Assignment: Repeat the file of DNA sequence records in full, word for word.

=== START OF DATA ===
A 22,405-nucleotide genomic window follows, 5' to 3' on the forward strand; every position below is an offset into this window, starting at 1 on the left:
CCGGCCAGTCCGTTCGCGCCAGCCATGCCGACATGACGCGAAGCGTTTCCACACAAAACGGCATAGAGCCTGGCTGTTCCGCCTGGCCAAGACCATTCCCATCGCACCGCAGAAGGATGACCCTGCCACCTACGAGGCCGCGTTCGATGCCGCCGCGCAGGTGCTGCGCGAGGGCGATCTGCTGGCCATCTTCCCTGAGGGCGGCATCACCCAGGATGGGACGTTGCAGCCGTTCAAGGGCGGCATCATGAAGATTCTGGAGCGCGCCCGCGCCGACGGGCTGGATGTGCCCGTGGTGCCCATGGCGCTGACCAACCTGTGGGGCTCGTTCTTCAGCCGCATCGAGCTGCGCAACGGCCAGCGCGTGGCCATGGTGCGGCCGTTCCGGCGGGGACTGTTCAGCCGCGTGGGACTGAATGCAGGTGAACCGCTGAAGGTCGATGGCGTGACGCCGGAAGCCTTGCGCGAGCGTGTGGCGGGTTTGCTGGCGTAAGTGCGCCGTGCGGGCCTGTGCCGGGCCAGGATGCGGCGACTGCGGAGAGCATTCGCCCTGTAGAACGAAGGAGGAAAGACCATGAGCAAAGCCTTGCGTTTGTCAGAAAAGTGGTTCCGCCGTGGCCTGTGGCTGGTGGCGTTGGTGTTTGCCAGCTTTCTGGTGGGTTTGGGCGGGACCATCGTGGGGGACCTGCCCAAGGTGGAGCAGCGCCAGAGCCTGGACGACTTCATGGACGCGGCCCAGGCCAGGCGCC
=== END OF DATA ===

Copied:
A 22,405-nucleotide genomic window follows, 5' to 3' on the forward strand; every position below is an offset into this window, starting at 1 on the left:
CCGGCCAGTCCGTTCGCGCCAGCCATGCCGACATGACGCGAAGCGTTTCCACACAAAACGGCATAGAGCCTGGCTGTTCCGCCTGGCCAAGACCATTCCCATCGCACCGCAGAAGGATGACCCTGCCACCTACGAGGCCGCGTTCGATGCCGCCGCGCAGGTGCTGCGCGAGGGCGATCTGCTGGCCATCTTCCCTGAGGGCGGCATCACCCAGGATGGGACGTTGCAGCCGTTCAAGGGCGGCATCATGAAGATTCTGGAGCGCGCCCGCGCCGACGGGCTGGATGTGCCCGTGGTGCCCATGGCGCTGACCAACCTGTGGGGCTCGTTCTTCAGCCGCATCGAGCTGCGCAACGGCCAGCGCGTGGCCATGGTGCGGCCGTTCCGGCGGGGACTGTTCAGCCGCGTGGGACTGAATGCAGGTGAACCGCTGAAGGTCGATGGCGTGACGCCGGAAGCCTTGCGCGAGCGTGTGGCGGGTTTGCTGGCGTAAGTGCGCCGTGCGGGCCTGTGCCGGGCCAGGATGCGGCGACTGCGGAGAGCATTCGCCCTGTAGAACGAAGGAGGAAAGACCATGAGCAAAGCCTTGCGTTTGTCAGAAAAGTGGTTCCGCCGTGGCCTGTGGCTGGTGGCGTTGGTGTTTGCCAGCTTTCTGGTGGGTTTGGGCGGGACCATCGTGGGGGACCTGCCCAAGGTGGAGCAGCGCCAGAGCCTGGACGACTTCATGGACGCGGCCCAGGCCAGGCGCC